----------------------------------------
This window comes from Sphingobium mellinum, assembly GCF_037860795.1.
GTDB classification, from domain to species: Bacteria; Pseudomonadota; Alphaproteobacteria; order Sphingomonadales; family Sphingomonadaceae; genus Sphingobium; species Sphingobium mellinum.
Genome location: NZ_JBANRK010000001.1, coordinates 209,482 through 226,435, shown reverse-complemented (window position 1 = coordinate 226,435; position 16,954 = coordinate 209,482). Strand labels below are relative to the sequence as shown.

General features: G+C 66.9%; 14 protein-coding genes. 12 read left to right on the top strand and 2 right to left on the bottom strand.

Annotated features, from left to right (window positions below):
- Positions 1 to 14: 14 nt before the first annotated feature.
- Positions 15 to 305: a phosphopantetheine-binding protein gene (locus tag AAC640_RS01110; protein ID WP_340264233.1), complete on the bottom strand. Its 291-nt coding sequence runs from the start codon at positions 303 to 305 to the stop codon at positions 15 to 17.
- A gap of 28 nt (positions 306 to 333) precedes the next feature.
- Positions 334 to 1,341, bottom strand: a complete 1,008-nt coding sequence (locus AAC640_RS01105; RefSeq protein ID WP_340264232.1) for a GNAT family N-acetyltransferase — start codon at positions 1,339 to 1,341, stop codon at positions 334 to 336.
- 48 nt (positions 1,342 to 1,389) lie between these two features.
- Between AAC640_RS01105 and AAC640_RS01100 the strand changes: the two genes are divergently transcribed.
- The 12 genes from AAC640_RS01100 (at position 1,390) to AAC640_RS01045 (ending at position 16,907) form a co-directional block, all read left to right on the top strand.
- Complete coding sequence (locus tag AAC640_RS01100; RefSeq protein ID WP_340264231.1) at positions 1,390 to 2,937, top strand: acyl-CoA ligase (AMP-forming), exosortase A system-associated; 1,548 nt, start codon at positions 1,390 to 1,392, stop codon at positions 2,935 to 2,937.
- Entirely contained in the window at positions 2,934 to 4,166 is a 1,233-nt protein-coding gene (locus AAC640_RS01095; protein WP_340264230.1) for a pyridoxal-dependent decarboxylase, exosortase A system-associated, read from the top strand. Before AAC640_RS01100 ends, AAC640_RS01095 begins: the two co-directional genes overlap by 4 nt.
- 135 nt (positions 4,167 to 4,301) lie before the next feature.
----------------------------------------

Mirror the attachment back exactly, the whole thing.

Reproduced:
This window comes from Sphingobium mellinum, assembly GCF_037860795.1.
GTDB classification, from domain to species: Bacteria; Pseudomonadota; Alphaproteobacteria; order Sphingomonadales; family Sphingomonadaceae; genus Sphingobium; species Sphingobium mellinum.
Genome location: NZ_JBANRK010000001.1, coordinates 209,482 through 226,435, shown reverse-complemented (window position 1 = coordinate 226,435; position 16,954 = coordinate 209,482). Strand labels below are relative to the sequence as shown.

General features: G+C 66.9%; 14 protein-coding genes. 12 read left to right on the top strand and 2 right to left on the bottom strand.

Annotated features, from left to right (window positions below):
- Positions 1 to 14: 14 nt before the first annotated feature.
- Positions 15 to 305: a phosphopantetheine-binding protein gene (locus tag AAC640_RS01110; protein ID WP_340264233.1), complete on the bottom strand. Its 291-nt coding sequence runs from the start codon at positions 303 to 305 to the stop codon at positions 15 to 17.
- A gap of 28 nt (positions 306 to 333) precedes the next feature.
- Positions 334 to 1,341, bottom strand: a complete 1,008-nt coding sequence (locus AAC640_RS01105; RefSeq protein ID WP_340264232.1) for a GNAT family N-acetyltransferase — start codon at positions 1,339 to 1,341, stop codon at positions 334 to 336.
- 48 nt (positions 1,342 to 1,389) lie between these two features.
- Between AAC640_RS01105 and AAC640_RS01100 the strand changes: the two genes are divergently transcribed.
- The 12 genes from AAC640_RS01100 (at position 1,390) to AAC640_RS01045 (ending at position 16,907) form a co-directional block, all read left to right on the top strand.
- Complete coding sequence (locus tag AAC640_RS01100; RefSeq protein ID WP_340264231.1) at positions 1,390 to 2,937, top strand: acyl-CoA ligase (AMP-forming), exosortase A system-associated; 1,548 nt, start codon at positions 1,390 to 1,392, stop codon at positions 2,935 to 2,937.
- Entirely contained in the window at positions 2,934 to 4,166 is a 1,233-nt protein-coding gene (locus AAC640_RS01095; protein WP_340264230.1) for a pyridoxal-dependent decarboxylase, exosortase A system-associated, read from the top strand. Before AAC640_RS01100 ends, AAC640_RS01095 begins: the two co-directional genes overlap by 4 nt.
- 135 nt (positions 4,167 to 4,301) lie before the next feature.